Research Paper Volume 9, Issue 4 pp 1130—1142
Telomeres and the natural lifespan limit in humans
- 1 Epidemiology, Biostatistics and Biodemography, Institute of Public Health, University of Southern Denmark, Odense 5000, Denmark
- 2 Epidemiology Unit, Hebrew University-Hadassah School of Public Health and Community Medicine, Jerusalem 91120, Israel
- 3 Groningen Institute for Evolutionary Life Sciences, University of Groningen, Groningen, The Netherlands
- 4 Department of Clinical Genetics, Odense University Hospital, Odense 5220, Denmark
- 5 Danish Aging Research Center, University of Southern Denmark, Odense 5000, Denmark
- 6 The Danish Twin Registry, University of Southern Denmark, Odense 5220, Denmark
- 7 Department of Public Health, Environmental Medicine, University of Southern Denmark, 5000 Odense C, Denmark
- 8 Department of Clinical Research, University of Southern Denmark and Odense Patient Data Explorative Network (OPEN), Odense University Hospital, Odense, Denmark
- 9 Department of Twin Research and Genetic Epidemiology, King’s College London, London, UK
- 10 NIHI Biomedical Research Center at Guy’s and St Thomas Foundation Trust, London SE1 9RT, UK
- 11 Center of Human Development and Aging, Rutgers, The State University of New Jersey, New Jersey Medical School, Newark, NJ 07103, USA
- 12 Department of Geriatrics, University Hospital of Nancy, F54500, France
- 13 INSERM, U1116, Vandoeuvre-les-Nancy, F54500, France
- 14 Université de Lorraine, Nancy, F54000, France
- 15 Population Sciences Branch of the National Heart, Lung and Blood Institute, Bethesda, MD and the Framingham Heart Study, Framingham, MA 01702, USA
- 16 Cardiovascular Genetics Division, Department of Medicine, Cornell University, Ithaca, NY 14850 USA
- 17 Department of Epidemiology, University of Washington, Seattle, WA 98195, USA
- 18 Center for Cardiovascular Health, Tulane University, New Orleans, LA 07118, USA
- 19 Department of Medical, Surgery, Neurologic, Metabolic and Aging Science, University of Campania “Luigi Vanvtelli” 80138 Naples, Italy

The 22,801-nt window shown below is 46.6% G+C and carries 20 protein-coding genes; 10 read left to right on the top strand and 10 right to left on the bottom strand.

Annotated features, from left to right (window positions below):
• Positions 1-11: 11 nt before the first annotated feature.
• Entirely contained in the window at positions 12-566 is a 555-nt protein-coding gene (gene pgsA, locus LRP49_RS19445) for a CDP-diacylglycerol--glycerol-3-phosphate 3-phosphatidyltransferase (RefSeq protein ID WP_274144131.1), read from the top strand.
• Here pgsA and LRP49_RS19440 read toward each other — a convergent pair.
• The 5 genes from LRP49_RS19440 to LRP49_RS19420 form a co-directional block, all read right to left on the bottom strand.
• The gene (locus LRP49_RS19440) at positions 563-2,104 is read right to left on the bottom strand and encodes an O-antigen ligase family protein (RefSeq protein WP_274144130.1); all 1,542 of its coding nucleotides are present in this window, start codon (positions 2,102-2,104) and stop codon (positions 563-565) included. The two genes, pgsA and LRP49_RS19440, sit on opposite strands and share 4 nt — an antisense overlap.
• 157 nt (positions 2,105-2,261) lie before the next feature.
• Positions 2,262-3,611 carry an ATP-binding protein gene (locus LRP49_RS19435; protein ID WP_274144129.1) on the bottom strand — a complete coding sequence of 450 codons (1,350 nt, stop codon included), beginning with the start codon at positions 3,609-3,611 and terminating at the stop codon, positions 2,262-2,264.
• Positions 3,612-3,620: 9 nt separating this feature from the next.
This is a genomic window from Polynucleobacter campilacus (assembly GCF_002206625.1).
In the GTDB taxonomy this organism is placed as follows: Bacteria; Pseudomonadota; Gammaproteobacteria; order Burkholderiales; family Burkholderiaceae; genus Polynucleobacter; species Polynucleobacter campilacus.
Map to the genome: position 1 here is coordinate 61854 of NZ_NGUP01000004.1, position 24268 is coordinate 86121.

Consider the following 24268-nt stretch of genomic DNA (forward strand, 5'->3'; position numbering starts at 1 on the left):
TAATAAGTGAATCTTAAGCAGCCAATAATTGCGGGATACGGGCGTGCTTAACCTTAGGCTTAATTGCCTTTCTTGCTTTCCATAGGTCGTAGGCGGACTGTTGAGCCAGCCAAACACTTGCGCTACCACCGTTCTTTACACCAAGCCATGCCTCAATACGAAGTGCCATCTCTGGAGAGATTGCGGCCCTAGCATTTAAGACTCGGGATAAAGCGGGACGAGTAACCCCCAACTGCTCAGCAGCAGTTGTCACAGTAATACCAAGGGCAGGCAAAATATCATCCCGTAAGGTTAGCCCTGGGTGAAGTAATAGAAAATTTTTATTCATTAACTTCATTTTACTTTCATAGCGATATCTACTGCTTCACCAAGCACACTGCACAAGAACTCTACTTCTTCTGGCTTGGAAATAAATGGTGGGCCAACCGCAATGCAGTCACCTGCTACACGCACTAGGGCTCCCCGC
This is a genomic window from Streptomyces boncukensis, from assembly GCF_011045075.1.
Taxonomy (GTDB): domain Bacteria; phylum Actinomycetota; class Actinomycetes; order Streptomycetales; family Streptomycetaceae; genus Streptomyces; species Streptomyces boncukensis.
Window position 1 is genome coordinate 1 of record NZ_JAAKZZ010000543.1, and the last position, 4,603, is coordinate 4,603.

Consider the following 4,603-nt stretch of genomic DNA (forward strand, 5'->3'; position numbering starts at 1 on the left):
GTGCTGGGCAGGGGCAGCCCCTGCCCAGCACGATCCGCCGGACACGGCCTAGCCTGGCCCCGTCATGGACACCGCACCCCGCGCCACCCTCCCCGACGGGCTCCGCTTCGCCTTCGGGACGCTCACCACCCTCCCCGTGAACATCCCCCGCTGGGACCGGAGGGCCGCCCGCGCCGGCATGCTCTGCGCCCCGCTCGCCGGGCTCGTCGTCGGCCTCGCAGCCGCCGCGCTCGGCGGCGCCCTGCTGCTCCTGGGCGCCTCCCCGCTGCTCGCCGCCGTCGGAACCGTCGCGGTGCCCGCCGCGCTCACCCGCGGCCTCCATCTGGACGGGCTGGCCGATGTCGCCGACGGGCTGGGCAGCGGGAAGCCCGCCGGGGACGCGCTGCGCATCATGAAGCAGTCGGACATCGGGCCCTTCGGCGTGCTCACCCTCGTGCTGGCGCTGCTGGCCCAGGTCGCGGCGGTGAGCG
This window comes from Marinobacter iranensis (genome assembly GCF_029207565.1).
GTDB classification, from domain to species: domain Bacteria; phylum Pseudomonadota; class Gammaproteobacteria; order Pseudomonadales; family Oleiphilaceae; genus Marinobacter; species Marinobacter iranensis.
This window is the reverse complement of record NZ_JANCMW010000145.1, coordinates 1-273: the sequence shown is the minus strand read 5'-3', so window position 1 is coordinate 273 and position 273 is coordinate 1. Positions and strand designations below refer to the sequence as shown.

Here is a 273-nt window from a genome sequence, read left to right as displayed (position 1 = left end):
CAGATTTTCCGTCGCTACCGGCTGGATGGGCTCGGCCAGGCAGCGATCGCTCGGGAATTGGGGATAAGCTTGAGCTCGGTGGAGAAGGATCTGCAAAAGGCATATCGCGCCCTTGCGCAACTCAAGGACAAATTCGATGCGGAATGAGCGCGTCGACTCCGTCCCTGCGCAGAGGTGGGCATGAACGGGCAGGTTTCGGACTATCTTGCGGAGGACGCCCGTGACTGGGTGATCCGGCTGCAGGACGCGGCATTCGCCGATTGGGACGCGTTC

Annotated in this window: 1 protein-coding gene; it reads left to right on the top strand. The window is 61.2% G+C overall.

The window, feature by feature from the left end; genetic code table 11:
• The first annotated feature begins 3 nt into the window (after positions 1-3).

- 20 Clinical Genetics Branch, Division of Cancer Epidemiology and Genetics, National Cancer Institute, Bethesda, MD 20890, USA
- 21 Biodemography of Aging Research Unit, Social Science Research Institute, Duke University, Durham, NC 27708, USA
received: January 10, 2016 ; accepted: March 23, 2017 ; published: April 6, 2017 ;https://doi.org/10.18632/aging.101216
How to Cite
An ongoing debate in demography has focused on whether the human lifespan has a maximal natural limit. Taking a mechanistic perspective, and knowing that short telomeres are associated with diminished longevity, we examined whether telomere length dynamics during adult life could set a maximal natural lifespan limit. We define leukocyte telomere length of 5 kb as the ‘telomeric brink’, which denotes a high risk of imminent death. We show that a subset of adults may reach the telomeric brink within the current life expectancy and more so for a 100-year life expectancy. Thus, secular trends in life expectancy should confront a biological limit due to crossing the telomeric brink.
Cardiovascular disease (CVD), principally due to atherosclerosis, remains the largest cause of death and therefore influences longevity in the US [1,2]. This also applies to other middle/high-income countries. Two large meta-analyses have concluded that short leukocyte telomere length (LTL) is associated with CVD [3,4], while other studies [5–8], including a meta-analysis , have shown that short LTL predicts diminished longevity. Thus, the association between short LTL and diminished longevity might relate in part to the association of short LTL with CVD. Moreover, genetic analyses have revealed that alleles associated with short LTL are also associated with CVD [10–12], largely excluding the possibility of reverse causality, i.e., CVD causing LTL shortening. Coupled with observations that LTL, which reflects telomere length in somatic tissues , is highly heritable [14,15] and is largely determined at birth , these findings suggest that telomere length might play an active role in CVD and longevity. Such a conclusion is relevant to the debate about the existence of a natural lifespan limit for humans [17–21]. Here we show that in some individuals LTL becomes critically short at an age younger than that of the current life expectancy. Moreover, we show that with predicted upward trajectories of life expectancy, the proportion of these individuals will only increase in the general population.